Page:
Q&A with Greg Reinhard

Righty averaged over 8 K's per 9 innings in 2006

New Cubs pitching prospect Greg Reinhard spent 2006 in a minor league rotation filled with top pitching prospects in the Tampa Bay Devil Rays' system. A sixth-round draft pick in 2005, the 23-year-old right-hander dropped his first five decisions with Class-A Southwest Michigan in the Midwest League, but showed improvement in the second half.

Reinhard finished up with six victories and a 4.50 ERA in 142 innings, making 26 starts. He struck out 134 and walked 54. The Cubs acquired Reinhard and OF Andrew Lopez from Tampa Bay earlier this month in the trade that sent right-hander Jae-Kuk Ryu to the Devil Rays.

What were your initial thoughts on being traded to the Cubs?

I was shocked. I got a call at 10 in the morning from Tampa and Mitch Lukevics, who is the minor league director of operations for them. We were talking about the weather in Wisconsin and he said, "Well, just to give you a heads up, you're going to be traded today to the Cubs." Everyone's initial reaction is shock I'd imagine. I was excited about joining the Cubs and it's definitely a good opportunity. There's mixed emotions, though. I knew a lot of great guys with Tampa Bay and it will be different playing against them in the Florida State League and whenever I move up a level. But I definitely welcome the change and have been really excited about it.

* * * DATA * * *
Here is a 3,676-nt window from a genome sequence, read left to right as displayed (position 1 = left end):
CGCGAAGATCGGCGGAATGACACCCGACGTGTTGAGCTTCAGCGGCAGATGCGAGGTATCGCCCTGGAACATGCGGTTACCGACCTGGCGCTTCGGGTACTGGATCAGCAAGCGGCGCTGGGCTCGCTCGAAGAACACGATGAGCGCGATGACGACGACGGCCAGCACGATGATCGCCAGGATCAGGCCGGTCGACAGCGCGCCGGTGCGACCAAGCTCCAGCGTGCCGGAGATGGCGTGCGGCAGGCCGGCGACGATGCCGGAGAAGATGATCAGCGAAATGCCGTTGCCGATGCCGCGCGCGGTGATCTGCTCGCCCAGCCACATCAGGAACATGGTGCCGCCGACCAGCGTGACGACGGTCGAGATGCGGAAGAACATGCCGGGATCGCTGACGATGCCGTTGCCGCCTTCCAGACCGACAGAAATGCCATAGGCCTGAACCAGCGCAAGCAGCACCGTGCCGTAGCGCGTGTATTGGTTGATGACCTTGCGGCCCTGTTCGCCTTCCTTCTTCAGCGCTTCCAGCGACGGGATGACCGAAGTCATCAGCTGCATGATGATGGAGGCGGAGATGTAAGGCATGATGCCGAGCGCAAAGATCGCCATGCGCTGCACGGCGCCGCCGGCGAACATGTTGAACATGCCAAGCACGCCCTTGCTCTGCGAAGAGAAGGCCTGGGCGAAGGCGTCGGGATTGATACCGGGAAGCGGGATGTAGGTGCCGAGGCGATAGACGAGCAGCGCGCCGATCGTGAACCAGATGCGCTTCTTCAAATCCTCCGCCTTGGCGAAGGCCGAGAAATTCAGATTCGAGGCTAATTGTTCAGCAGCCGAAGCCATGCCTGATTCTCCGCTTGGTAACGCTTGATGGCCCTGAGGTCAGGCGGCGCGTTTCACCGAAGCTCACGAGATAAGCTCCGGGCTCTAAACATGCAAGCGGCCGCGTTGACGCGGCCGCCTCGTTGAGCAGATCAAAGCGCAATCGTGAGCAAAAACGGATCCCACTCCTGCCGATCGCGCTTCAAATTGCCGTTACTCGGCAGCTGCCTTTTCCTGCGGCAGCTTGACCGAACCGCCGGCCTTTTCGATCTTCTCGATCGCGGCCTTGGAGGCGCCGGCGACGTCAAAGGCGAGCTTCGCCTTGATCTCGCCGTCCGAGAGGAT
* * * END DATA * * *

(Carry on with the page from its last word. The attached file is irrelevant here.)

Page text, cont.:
What pitches do you throw?

In college, I was more of a fastball-slider guy. I used a splitfinger as an out-pitch. With Tampa, I threw a curveball and a changeup. Also, I've been working on a cutter since I joined their system. I guess as a pitcher, I really try to work off the fastball, which has always been my best pitch. I do a fairly good job of locating it, so I can kind of set myself up for some off-speed opportunities.

How fast is your fastball?

I'd have to say 90 to 92 (mph). It has reached 95. There are days when you don't feel good and you're sitting at only 88 to 90. If I'm healthy and pitching well, it's 90 to 93 I would say.

With 134 strikeouts last year in 142 innings, do you consider yourself a power pitcher; a strikeout pitcher?